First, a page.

Ukraine-Russia prisoner swap: How the world reacted

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By Alice Tidey  & Lauren Chadwick
Ukrainian President Volodymyr Zelenskiy welcomes film director Oleg Sentsov, at Borispil International Airport, outside Kiev, Ukraine September 7, 2019.
Ukrainian President Volodymyr Zelenskiy welcomes film director Oleg Sentsov, at Borispil International Airport, outside Kiev, Ukraine September 7, 2019.   -   Copyright  Ukrainian Presidential Press Service/Handout via REUTERS

The Netherlands "deeply regrets" that Volodymyr Tsemakh, a suspect in the 2014 downing of Malaysian Airlines flight MH17, was released as part of a prisoner exchange between Russia and Ukraine, the Dutch government said on Saturday.

Seventy people were exchanged between Russia and Ukraine on Saturday, 35 from each country.

Among the Ukrainians released were 24 sailors captured in the Kerch Strait last November, and filmmaker Oleg Sentsov, who was arrested on terrorism charges — which he denies — in 2015.

Kirill Vyshinsky, the former director of the Ukrainian branch of a Russian state news agency and Tsemakh, were among those returned to Russia.

READ MORE: Emotional scenes as Ukraine president welcomes home freed prisoners

'Russia obliged to cooperate'

The Dutch government said in a letter seen by Euronews that it was first informed that Tsemakh might be part of a prisoner exchange in mid-August and that "several rounds of consultations" via diplomatic and political channels ensued to ensure he would not be released so that he would remain at the disposal of the criminal investigation into the downing of flight MH17.

The Ukrainian authorities delayed the exchange and allowed the Dutch Public Prosecution Service to interview Tsemakh but ultimately released him.

"The government deeply regrets Mr Tsemakhm's inclusion, under pressure from the Russian Federation, in this prisoner exchange, as a result of which he is currently in Russia," the Dutch government said.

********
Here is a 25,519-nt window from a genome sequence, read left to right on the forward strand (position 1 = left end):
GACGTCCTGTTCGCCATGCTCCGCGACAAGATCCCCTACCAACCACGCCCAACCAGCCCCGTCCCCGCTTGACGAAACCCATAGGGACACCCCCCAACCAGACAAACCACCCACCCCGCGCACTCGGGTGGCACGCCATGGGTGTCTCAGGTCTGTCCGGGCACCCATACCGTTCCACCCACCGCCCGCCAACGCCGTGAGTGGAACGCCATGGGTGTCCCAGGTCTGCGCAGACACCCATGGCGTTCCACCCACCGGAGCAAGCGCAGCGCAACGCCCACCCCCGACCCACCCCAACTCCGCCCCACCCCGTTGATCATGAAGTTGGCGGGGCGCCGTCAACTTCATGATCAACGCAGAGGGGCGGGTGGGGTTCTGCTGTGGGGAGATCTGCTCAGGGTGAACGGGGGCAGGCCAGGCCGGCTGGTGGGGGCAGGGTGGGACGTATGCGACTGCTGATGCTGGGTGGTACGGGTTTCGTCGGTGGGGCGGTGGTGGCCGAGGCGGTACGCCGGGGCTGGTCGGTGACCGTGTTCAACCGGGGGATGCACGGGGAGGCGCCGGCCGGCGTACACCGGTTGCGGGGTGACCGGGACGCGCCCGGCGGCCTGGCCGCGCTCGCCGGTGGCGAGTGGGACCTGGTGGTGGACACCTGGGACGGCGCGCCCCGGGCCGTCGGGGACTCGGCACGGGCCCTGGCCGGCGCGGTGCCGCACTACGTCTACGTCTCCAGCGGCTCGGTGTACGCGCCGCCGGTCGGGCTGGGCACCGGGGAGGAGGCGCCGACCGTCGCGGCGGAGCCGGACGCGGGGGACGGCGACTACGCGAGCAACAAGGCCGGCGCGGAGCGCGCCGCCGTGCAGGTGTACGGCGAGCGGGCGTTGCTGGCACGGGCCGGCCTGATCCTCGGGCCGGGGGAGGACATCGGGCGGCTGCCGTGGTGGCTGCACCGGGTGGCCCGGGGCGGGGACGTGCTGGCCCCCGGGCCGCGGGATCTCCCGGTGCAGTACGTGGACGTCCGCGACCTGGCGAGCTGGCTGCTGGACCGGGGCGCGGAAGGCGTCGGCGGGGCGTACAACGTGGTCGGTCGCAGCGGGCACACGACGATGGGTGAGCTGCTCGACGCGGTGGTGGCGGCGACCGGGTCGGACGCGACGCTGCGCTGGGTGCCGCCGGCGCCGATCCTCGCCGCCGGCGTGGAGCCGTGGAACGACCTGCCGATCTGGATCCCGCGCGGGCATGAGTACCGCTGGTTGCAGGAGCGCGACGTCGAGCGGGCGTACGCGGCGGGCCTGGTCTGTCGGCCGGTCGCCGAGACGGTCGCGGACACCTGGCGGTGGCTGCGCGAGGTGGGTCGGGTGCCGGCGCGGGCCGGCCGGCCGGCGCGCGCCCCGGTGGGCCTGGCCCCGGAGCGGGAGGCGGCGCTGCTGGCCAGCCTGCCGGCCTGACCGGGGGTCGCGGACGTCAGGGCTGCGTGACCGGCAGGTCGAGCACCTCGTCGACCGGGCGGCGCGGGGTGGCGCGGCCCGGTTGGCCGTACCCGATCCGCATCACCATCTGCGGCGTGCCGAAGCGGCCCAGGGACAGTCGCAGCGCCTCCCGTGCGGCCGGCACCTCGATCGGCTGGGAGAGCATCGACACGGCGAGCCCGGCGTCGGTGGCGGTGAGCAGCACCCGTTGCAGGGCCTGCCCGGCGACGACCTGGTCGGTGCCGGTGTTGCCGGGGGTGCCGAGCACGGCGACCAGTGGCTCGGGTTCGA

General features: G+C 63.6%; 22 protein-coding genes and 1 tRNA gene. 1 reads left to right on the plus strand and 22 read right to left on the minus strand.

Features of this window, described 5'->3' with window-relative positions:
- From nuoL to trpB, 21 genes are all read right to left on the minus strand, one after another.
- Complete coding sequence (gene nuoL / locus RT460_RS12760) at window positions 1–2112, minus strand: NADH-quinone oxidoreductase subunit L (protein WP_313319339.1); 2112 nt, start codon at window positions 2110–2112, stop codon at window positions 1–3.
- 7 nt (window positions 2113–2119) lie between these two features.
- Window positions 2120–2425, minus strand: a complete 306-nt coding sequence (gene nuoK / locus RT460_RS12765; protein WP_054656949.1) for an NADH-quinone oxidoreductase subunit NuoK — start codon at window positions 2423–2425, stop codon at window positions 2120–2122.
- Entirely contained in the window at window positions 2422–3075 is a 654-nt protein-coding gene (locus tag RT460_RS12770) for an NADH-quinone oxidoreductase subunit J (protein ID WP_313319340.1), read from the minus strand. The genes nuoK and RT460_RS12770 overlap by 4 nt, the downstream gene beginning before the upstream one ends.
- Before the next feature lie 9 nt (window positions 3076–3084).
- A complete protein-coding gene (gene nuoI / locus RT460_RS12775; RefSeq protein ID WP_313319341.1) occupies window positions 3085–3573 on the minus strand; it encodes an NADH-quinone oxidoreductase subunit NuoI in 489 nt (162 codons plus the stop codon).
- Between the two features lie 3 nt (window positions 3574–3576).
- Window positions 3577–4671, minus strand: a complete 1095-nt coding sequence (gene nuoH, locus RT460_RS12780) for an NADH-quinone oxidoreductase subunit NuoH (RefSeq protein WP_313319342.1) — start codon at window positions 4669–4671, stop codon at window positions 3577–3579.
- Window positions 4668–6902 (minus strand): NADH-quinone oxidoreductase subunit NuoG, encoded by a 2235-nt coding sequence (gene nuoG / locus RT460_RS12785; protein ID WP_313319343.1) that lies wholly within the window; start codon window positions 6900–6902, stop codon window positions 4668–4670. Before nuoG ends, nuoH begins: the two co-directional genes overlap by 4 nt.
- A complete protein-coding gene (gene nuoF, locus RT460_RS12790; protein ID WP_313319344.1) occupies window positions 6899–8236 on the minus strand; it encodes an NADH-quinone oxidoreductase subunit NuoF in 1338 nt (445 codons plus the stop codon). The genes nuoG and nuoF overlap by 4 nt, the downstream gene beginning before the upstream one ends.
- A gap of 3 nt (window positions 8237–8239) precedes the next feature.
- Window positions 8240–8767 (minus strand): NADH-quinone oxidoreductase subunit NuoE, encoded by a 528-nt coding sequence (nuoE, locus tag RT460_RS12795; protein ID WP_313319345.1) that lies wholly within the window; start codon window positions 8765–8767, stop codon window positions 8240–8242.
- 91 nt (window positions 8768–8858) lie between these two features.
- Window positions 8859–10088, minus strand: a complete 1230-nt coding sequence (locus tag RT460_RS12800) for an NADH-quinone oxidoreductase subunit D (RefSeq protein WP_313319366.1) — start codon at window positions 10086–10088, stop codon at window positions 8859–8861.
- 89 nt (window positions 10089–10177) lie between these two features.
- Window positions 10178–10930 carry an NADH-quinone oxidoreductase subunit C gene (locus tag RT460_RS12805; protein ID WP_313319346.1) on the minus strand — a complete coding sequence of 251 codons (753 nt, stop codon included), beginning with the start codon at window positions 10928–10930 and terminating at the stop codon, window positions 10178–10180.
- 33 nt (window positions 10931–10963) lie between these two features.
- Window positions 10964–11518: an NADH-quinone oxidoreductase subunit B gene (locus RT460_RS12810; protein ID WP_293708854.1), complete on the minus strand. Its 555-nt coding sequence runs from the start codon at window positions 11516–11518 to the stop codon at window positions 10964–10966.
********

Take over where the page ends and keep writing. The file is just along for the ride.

"The government reminds once again that Russia is also obliged to cooperate on the basis of UN Security Council resolution 2166," it added.

Malaysia Airlines' flight MH17 left Amsterdam for Kuala Lumpur on July 14, 2014 but was shot down over eastern Ukraine resulting in the death of 298 people, most of them Dutch.

A trial is scheduled to start on March 9, 2020.

'First stage'

But other leaders welcomed the prisoners' exchange, in particular, the release of Ukrainian filmmaker Oleg Sentsov.

Ukrainian President Volodymyr Zelenskiy said in a statement that he and his Russian counterpart "have agreed on the first stage of unblocking our dialogue and the first stage of ending the war."

The Russian Foreign Ministry said that the swap is "a positive signal to be followed by other important steps to overcome the current deadlock in Russia-Ukraine relations and in the implementation of the Minsk Agreements."

'Hopeful sign'

German Chancellor Angela Merkel said the swap is a "hopeful sign."

"I am happy for the Ukrainian sailors and Oleg Sentsov who are finally able to return home. It's worth continuing to work hard to implement the Minsk agreements. The federal government is ready for it," she added.

The office of French President Emmanuel Macron described the swap as "a decisive step in the resumption of a constructive dialogue that must be continued in the coming weeks."

"France, with Germany, will intensify its efforts under the Normandy format for further progress to be made and for the implementation of the political component of the Minsk Agreement," it added.

French Foreign Minister Jean-Yves Le Drian said further talks will prioritise "the consolidation of the ceasefire, the disengagement and withdrawal of heavy weapons, mine clearance and the implementation of emergency humanitarian measures for the benefit of the people of Donbas," he added.

US President Donald Trump called Saturday's exchange "a first giant step to peace."


European Council President Donald Tusk said Sentsov's release and that of the 24 Ukrainian sailors "fills me with relief."

European Parliament President David Sassoli said he welcomed the news of Sentsov's release "with relief and profound joy," adding: "I look forward to being able to hand him Parliament's Sakharov Prize in person soon."